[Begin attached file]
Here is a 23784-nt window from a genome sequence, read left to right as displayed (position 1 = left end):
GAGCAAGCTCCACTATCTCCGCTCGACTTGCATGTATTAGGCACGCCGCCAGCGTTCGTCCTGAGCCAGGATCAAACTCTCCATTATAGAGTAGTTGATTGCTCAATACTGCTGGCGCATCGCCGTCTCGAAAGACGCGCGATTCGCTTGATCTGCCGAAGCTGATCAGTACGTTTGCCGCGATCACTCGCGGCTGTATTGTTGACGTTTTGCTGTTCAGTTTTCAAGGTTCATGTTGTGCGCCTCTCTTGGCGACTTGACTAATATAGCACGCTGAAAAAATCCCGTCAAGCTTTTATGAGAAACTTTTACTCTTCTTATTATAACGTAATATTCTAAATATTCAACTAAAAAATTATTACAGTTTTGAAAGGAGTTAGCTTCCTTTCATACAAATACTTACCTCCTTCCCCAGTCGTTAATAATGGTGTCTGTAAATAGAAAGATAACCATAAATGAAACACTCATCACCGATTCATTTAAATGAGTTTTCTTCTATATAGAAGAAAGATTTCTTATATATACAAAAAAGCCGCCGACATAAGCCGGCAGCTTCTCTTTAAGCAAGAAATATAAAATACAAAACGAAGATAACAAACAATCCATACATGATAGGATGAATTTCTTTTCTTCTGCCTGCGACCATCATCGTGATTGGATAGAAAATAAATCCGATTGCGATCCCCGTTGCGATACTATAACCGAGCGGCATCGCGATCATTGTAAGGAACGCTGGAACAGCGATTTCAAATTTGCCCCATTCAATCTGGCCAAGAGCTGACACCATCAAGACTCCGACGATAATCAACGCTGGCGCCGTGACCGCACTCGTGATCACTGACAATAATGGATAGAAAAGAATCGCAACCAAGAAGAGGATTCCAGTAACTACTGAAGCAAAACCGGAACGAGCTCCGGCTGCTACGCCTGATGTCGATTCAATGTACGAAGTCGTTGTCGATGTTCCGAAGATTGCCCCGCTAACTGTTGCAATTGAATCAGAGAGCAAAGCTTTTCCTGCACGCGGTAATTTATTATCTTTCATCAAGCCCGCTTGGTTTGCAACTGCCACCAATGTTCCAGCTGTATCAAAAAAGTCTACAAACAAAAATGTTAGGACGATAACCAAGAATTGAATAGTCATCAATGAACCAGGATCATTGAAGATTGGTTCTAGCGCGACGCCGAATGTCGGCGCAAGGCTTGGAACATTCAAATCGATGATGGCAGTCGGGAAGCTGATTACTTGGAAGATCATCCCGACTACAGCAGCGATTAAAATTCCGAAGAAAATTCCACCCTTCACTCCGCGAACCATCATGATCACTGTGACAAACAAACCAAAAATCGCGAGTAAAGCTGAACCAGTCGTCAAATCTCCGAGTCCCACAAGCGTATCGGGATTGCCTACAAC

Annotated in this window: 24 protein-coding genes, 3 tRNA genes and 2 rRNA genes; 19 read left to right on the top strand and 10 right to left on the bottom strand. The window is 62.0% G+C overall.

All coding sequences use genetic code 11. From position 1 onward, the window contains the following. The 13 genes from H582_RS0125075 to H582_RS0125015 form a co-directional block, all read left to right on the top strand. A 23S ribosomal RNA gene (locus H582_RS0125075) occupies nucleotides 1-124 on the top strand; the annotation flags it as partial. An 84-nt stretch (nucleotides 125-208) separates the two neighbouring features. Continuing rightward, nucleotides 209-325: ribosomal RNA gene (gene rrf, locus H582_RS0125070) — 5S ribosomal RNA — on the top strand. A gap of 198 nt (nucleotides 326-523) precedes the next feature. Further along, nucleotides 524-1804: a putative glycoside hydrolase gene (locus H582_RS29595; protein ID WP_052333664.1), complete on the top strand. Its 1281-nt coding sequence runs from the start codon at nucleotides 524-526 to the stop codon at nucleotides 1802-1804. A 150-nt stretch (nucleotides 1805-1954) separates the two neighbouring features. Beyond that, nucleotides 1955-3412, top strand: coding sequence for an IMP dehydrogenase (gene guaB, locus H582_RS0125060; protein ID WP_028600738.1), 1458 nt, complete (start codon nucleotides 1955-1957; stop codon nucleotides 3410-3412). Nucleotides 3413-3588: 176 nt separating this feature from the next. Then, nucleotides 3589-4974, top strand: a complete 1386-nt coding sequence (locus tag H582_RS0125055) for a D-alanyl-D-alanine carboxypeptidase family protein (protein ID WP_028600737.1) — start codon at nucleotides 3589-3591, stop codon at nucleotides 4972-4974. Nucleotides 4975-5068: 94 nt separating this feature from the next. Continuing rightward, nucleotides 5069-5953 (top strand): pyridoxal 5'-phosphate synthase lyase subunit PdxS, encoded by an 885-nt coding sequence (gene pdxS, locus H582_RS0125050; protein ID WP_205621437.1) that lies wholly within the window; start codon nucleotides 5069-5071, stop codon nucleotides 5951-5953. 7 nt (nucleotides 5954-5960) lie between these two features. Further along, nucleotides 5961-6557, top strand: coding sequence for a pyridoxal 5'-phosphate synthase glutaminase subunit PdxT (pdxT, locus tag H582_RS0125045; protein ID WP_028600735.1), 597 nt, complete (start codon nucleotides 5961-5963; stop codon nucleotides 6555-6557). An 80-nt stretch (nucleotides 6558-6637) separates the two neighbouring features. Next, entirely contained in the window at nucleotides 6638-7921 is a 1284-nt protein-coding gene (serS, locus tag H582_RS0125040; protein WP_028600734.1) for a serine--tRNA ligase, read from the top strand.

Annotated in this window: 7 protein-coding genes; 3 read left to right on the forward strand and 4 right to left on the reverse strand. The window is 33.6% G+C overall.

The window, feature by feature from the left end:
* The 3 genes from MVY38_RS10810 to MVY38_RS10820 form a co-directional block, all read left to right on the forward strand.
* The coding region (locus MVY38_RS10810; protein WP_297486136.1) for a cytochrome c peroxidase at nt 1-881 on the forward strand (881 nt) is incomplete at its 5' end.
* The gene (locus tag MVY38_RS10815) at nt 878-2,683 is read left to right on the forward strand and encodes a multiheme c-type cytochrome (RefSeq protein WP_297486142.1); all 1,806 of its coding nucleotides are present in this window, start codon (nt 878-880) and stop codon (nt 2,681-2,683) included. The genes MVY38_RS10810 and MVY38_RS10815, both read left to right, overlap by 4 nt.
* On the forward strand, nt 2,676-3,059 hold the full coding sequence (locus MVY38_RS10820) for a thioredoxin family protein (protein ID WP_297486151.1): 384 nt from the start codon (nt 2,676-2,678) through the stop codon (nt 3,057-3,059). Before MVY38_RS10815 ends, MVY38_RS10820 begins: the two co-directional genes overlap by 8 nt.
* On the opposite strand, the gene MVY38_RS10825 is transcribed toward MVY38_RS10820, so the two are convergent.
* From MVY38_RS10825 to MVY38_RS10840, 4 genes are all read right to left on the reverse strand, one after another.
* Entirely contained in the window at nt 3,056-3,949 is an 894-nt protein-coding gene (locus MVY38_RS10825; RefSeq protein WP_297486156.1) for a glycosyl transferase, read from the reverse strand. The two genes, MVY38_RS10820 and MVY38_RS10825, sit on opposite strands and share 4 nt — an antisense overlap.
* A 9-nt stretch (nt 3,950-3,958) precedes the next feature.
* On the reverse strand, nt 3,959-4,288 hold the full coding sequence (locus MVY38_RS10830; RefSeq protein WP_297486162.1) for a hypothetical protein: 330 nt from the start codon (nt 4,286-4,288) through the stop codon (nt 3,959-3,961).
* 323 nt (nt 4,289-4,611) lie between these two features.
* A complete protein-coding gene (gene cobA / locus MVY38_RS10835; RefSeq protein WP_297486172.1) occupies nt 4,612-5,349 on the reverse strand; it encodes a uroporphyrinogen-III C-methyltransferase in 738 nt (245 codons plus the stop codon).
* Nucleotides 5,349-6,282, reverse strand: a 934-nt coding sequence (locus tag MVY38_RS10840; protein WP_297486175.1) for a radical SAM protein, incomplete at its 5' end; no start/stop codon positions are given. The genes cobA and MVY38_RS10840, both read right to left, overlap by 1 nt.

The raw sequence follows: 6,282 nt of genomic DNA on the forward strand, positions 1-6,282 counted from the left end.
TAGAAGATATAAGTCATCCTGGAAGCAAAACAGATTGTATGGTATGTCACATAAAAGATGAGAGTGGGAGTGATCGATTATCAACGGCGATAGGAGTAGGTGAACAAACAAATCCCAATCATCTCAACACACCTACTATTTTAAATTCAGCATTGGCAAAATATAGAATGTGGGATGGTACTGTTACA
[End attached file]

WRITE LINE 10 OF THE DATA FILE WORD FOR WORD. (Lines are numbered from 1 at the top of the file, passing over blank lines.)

* On the forward strand, nt 2,676-3,059 hold the full coding sequence (locus MVY38_RS10820) for a thioredoxin family protein (protein ID WP_297486151.1): 384 nt from the start codon (nt 2,676-2,678) through the stop codon (nt 3,057-3,059). Before MVY38_RS10815 ends, MVY38_RS10820 begins: the two co-directional genes overlap by 8 nt.